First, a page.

Token Jamboree to feature Holabird Americana sale
- Published: Mar 13, 2017, 10 AM
The sale is being conducted in conjunction with the Western States Token Society annual jamboree.
Among the tokens offered is one referencing renowned California swindler C.C. Julian; a bell-shaped piece from the 1915 Panama-Pacific International Exposition in San Francisco; a good-for mirror from Mountain Home, Idaho; and a good-for token from the Polin Brothers in Goldfield, Nev., and Oatman, Ariz., to be used, among other places, at the Northern Saloon in Goldfield.
The 42-millimeter octagonal silver medal issued by C.C. Julian references the New Monte Cristo Mine in Arizona, one of the many enterprises concerning which the noted swindler is credited with defrauding investors.
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According to the auction lot description, during the early 1920s, Julian purchased marginal oil leases and promoted the Julian Petroleum Corp. in Los Angeles; he also founded the town of Leadfield in Death Valley, for which he bilked additional investors.
The New Monte Cristo Mine medal, dated 1927, was presented to prospective major investors. The operation quickly folded.
Julian picked up stakes to promote oil in the fields of Oklahoma. Julian died a pauper in Shanghai, China, and was buried in a cheap pine box on May 11, 1934.
The Panama Pacific International Exposition from 1915 in San Francisco is celebrated on a 43-millimeter bell-shaped token referencing the California mission bell.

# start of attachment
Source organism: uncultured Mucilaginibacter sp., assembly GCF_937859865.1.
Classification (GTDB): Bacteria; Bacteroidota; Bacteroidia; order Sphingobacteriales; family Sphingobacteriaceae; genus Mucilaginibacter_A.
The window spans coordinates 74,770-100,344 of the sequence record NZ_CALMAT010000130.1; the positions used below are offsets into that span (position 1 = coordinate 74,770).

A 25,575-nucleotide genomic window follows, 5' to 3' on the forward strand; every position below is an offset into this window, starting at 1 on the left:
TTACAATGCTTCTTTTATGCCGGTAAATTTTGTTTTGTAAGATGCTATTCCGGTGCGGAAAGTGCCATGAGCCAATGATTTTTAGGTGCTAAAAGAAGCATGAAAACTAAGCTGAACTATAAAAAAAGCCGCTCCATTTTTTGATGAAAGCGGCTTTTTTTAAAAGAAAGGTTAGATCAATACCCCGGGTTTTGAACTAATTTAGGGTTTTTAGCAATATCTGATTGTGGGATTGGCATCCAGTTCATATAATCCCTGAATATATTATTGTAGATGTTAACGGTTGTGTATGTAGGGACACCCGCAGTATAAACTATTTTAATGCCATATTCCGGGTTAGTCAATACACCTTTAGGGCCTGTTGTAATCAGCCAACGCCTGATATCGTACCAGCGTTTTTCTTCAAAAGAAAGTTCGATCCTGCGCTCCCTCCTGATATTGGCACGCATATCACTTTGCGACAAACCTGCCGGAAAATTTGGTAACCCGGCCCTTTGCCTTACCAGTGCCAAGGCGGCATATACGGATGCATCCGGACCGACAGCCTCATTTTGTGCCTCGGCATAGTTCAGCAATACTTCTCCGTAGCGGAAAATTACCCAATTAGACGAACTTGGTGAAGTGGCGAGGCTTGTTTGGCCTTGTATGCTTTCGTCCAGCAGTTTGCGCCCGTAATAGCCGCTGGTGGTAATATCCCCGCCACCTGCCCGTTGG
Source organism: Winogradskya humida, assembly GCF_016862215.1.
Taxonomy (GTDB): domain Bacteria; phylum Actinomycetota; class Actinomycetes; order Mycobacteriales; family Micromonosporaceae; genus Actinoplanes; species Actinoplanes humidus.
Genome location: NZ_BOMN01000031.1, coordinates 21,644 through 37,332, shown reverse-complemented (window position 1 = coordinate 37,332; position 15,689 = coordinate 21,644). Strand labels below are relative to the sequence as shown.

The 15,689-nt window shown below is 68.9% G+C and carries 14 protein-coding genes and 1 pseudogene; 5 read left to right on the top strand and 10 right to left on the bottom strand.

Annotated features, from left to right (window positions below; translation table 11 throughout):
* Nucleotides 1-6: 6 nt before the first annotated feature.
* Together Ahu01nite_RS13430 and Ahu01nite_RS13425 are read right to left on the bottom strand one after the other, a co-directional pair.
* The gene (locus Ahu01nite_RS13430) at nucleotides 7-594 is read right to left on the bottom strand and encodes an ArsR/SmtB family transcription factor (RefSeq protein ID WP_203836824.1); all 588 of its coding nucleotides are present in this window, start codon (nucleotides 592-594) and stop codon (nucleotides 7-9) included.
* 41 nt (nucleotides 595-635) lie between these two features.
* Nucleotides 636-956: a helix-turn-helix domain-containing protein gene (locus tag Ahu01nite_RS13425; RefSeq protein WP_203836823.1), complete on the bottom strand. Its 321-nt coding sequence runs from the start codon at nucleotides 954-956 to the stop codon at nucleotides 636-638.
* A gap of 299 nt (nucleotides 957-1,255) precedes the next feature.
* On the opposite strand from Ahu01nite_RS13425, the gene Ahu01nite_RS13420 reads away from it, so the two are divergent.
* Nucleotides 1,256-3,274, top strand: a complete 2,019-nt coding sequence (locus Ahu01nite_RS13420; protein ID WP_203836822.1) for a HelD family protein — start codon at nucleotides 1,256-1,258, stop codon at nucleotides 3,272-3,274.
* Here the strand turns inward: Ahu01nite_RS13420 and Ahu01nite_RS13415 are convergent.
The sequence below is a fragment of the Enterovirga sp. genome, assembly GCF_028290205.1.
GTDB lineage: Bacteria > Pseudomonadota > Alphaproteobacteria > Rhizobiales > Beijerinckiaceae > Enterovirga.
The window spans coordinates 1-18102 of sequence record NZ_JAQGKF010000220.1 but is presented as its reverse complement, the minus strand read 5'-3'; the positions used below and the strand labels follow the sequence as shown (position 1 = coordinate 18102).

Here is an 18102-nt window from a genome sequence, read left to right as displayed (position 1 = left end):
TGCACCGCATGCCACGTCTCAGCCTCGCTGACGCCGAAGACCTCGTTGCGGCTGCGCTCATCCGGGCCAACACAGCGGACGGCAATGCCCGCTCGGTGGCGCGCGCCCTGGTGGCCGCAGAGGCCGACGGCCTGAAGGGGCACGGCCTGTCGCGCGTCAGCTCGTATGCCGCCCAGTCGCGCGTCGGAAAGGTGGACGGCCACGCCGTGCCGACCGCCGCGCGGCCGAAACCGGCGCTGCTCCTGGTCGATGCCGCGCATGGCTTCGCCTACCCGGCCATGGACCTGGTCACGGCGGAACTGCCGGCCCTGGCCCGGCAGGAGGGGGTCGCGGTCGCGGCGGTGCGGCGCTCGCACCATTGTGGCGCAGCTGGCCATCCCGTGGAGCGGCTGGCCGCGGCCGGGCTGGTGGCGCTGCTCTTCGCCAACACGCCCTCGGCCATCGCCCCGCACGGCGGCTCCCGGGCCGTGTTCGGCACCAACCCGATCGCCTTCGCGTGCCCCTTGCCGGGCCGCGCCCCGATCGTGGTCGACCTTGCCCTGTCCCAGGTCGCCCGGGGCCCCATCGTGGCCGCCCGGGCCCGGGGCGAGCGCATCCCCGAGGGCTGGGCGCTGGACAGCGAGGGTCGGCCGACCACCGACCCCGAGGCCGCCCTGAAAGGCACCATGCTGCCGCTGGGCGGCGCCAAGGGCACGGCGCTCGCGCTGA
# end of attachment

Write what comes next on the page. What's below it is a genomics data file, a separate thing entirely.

The PPIE souvenir is inscribed SAN FRANCISCO and 1915 on the obverse with THE CALIFORNIA MISSION BELL in four lines on the reverse. The obverse also has an abalone shell inset.
A. Rosenheim in Mountain Home, Idaho, issued a “Good for 12½¢ in trade” advertising mirror that measures 56 millimeters in diameter. It carries an estimate of $1,500 to $2,000.
Generally the obverse of an advertising mirror bears advertising, with or without an image, and is encased in celluloid, while the reverse has a reflective surface.
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The Rosenheim mirror features an image of a provocatively clad woman with an elaborate hat, a common theme on advertising mirrors of that era, intended to catch the eyes of customers.
Because of the cost associated with manufacturing mirrors, few are believed to have been redeemed for their face value, according to Hal V. Dunn in Catalog of Western Good For Trade Mirrors.
The 20-millimeter bronze token, graded and encapsulated About Uncirculated 55 by Numismatic Guaranty Corp., was issued by the Polin Brothers from Oatman, Ariz., and Goldfield, Nev. The token was good for 6.25 cents in trade.
According to the auction lot description, “?‘Tex’ Rickard and his partners operated the Northern Saloon. To promote Goldfield, he stage a prize fight on Labor Day, 1906. Joe Gans and Battling Nelson fought for the Lightweight Championship of the World. In the 42nd round Nelson was disqualified and Gans declared the winner of the $30,000 purse.”
The token is accompanied by an 8.5-inch by 6.5-inch photo depicting the crowd at the Northern Saloon in Goldfield witnessing the closing of gambling at noon on Oct. 1, 1910.
The lot carries an estimate of $300 to $500.
For a copy of the auction catalog, contact firstname.lastname@example.org.
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